Shane: I walked into Black Market music in San Francisco in 1993 and it was filled with vintage, impossible to find at the time, British amps and I snagged an Orange 4×12 on the spot. About three months later at a guitar show in DC I got an Orange/Matamp OR50 (serial number 199!) and cab. Following that, I snagged a graphic full stack in Ohio and an 80w overdrive in Virginia. The Ormat full stack was my rig for the 90s. I was using a complicated multi amp bass set up that was really annoying to gig with, and one night we played w a band who was using an OB1-500. I used their bass rig and loved it and ditched my complicated rig and ordered an OB1-500 the next day. My fascination with Orange of course began with the Beat Club videos! The OB1-500 covers everything I look for in an amp, high power and the ability to get dirty. The OB1-500 really is like two amps in one and it’s made my life a lot better.

You’ve had a busy year this year, and you mention tons of touring in 2020 – what else is next?
2019 has been insane for us. We released our second record and toured Europe twice and securing an Orange endorsement was the perfect ending to our year. We are beyond stoked! Our 2020 is gonna be even busier than 2019. We’ll be touring the US in March and Europe in June and that’s just for starters. We are super grateful to have Orange with us the whole way!

For those of you who follow us on Instagram, you may have seen that we had a little…. what should we call it, ‘episode’…? Yeah, let’s go with that – ‘episode’ in our comment section towards the end of last week.

Why? Because we posted a photo of a beer we liked, cause as most of you should know by now, our Instagram is 65% amplification followed by 35% beer recommendations. This time around, the beer can happened to have some feminist artwork on it; ’Sufferin’ till Suffrage’, it said, and jesus christ, if ya think female suffrage is sufferable, imagine having to be a male in 2019 viewing a feminist slogan for a brief second while scrolling on Instagram while, most likely, procrastinating while at work, (where, let’s be honest, you’re probably getting paid more than your female colleagues) now THAT is sufferable! Needless to say, it didn’t take long before the comments started rolling in;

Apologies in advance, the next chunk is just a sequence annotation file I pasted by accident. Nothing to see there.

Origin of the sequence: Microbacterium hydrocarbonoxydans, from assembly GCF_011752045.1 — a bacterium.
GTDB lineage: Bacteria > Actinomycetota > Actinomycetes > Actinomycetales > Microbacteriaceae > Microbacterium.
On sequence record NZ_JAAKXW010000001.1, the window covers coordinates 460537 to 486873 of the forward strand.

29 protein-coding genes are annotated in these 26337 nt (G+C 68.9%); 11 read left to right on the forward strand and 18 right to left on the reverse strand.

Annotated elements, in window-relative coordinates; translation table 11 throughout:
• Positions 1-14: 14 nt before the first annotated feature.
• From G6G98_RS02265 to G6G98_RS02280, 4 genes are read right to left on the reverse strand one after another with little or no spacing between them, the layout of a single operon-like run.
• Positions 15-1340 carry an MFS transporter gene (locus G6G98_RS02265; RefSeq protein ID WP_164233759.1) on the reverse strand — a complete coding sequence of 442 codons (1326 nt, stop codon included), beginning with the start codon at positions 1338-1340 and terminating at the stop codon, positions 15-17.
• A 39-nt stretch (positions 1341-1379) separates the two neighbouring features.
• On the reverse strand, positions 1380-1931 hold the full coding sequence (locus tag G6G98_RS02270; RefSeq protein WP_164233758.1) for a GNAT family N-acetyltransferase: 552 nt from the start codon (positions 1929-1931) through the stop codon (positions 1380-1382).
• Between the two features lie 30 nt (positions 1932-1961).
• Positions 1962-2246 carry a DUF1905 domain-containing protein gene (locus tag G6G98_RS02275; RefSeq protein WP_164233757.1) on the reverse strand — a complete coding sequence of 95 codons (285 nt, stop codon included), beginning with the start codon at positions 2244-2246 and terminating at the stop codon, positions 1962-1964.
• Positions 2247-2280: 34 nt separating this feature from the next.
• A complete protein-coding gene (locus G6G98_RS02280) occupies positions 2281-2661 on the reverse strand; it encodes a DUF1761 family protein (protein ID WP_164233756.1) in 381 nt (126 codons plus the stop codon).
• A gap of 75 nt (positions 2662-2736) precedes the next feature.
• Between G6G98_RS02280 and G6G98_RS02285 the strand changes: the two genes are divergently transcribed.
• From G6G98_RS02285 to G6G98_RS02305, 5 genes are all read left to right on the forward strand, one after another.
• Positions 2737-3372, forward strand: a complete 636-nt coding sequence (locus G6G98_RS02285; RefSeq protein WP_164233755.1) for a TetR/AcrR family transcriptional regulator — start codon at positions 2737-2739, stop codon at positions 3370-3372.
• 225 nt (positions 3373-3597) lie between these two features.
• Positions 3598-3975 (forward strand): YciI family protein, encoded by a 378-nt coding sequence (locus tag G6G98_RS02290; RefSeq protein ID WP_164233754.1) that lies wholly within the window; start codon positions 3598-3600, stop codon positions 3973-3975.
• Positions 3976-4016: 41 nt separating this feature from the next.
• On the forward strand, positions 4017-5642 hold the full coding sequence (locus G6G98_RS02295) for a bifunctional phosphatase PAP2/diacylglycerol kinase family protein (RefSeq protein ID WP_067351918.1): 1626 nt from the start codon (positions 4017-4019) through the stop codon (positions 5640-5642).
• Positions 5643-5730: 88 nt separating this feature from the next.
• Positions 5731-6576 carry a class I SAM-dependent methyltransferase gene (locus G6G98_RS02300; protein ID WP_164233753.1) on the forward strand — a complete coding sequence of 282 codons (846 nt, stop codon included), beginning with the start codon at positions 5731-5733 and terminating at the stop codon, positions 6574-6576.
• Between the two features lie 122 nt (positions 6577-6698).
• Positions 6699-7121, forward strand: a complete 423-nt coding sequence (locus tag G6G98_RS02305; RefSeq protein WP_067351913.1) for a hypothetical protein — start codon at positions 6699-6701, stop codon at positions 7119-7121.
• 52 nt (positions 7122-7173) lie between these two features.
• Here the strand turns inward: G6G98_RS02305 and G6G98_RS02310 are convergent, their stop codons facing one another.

‘Lol I was gonna buy an amp your loss’


‘Feminists hate women. Also, why would you post this when you know the majority of your customer base is primarily young men age 18-30… That’s a stupid move orange.’

‘ “Feminism” is supposed to be about being feminine… that’s what it implies. Modern day feminism is about making women more masculine. Words have meaning.’

‘Whoops, I was ready to buy an Orange amplifier, good thing I saw this before I did #getwokegobroke’

Above is a selection of some of the outstanding opinions that was shared with us, however, some of you took it so far that we eventually had to delete them due to such hateful and sexist language. We are of course all for freedom of speech, but we no do not tolerate verbal or written abuse, whether it’s based on gender, colour, sexual orientation, beliefs or whatever else people have got going on, as that’s their business and and nobody else’s.

In the midst of this verbal war (which is something I normally rise above, but god damn internet, you got the best of me), I started thinking, and I’m not quite sure what’s worst – that people are so backwards that they:

A: Can’t wrap their head around the word ‘feminism’ and it’s meaning, which is ‘the advocacy of women’s rights on the ground of the equality of the sexes.’ – you want your mother, daughter, sister or wife to have the same opportunities as yourself? Consider yourself a feminist.

B: Actually understand the meaning of the word, but for some reason doesn’t agree with it.

C: Can get that upset about a beer can on an apolitical amplifier company’s Instagram, when the world is literally on fire as we’re diving head first into a climate crisis that could potentially (will…) end humanity.